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On April 8, 2016, Falcon 9 launched Dragon on a cargo resupply mission to the International Space Station for NASA and, for the first time, landed the first-stage of the Falcon 9 back on a droneship in the Atlantic Ocean.
A lot about how things work in space is counter-intuitive, as all of our intuition is gained from daily experiences where the air is thick, gravity doesn't seem to change and movement is relatively slow.
SpaceX is currently aiming for a Monday, December 21st launch of the Falcon 9 rocket, carrying 11 satellites for ORBCOM
On June 28, 2015, following a nominal liftoff, Falcon 9 experienced an overpressure event in the upper stage liquid oxygen tank approximately 139 seconds into flight, resulting in
Following a nominal liftoff, Falcon 9 experienced a problem shortly before first stage shutdown, resulting in loss of mission.
Some of you may have been following our recent attempts to vertically land the first stage of our Falcon 9 rocket back on Earth.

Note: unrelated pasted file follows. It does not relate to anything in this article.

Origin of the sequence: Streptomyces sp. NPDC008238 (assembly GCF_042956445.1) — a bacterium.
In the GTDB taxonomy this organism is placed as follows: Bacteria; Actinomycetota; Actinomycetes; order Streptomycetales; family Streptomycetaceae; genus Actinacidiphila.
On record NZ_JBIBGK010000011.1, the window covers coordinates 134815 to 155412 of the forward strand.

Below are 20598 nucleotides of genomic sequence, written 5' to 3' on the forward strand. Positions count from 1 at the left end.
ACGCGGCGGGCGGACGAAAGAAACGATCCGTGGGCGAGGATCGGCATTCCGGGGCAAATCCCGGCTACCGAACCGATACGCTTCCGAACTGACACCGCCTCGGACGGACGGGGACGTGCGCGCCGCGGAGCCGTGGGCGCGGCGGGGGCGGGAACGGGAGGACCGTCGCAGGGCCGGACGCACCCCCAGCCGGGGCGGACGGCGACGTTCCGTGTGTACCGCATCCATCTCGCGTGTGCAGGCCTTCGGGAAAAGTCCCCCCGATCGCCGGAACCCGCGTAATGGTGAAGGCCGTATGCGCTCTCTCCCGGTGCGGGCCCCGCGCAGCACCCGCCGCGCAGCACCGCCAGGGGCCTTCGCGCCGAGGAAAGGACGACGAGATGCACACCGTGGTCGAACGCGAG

Just after 9am ET today, SpaceX completed the first key flight test of its Crew Dragon spacecraft, a vehicle designed to carry astronauts to and from space.
This year, SpaceX will execute some key flight tests of Crew Dragon, a vehicle designed to carry astronauts, in preparation for our first human
On Monday, April 27, 2015 at 7:03pm ET, Falcon 9 lifted off from SpaceX’s Launch Complex 40 at Cape Canaveral Air Force Station carrying the TurkmenÄlem52E/MonacoSat satellite for Thales Alenia Space.
On Tuesday, April 14, 2015, SpaceX’s Falcon 9 rocket and Dragon spacecraft lifted off from Launch Complex 40 at Cape Canaveral Air Force Station in Florida, beginning SpaceX’s sixth official mission to resupply the space station for NASA.
On March 1, 2015, SpaceX’s Falcon 9 rocket delivered the ABS 3A and EUTELSAT 115 West B all-electric satellites to a supersynchronous transfer orbit.
Just before sunset at 6:03pm ET on Wednesday, Feb. 11th, Falcon 9 lifted off from SpaceX’s Launch Complex 40 at Cape Canaveral Air Force Station, Fla.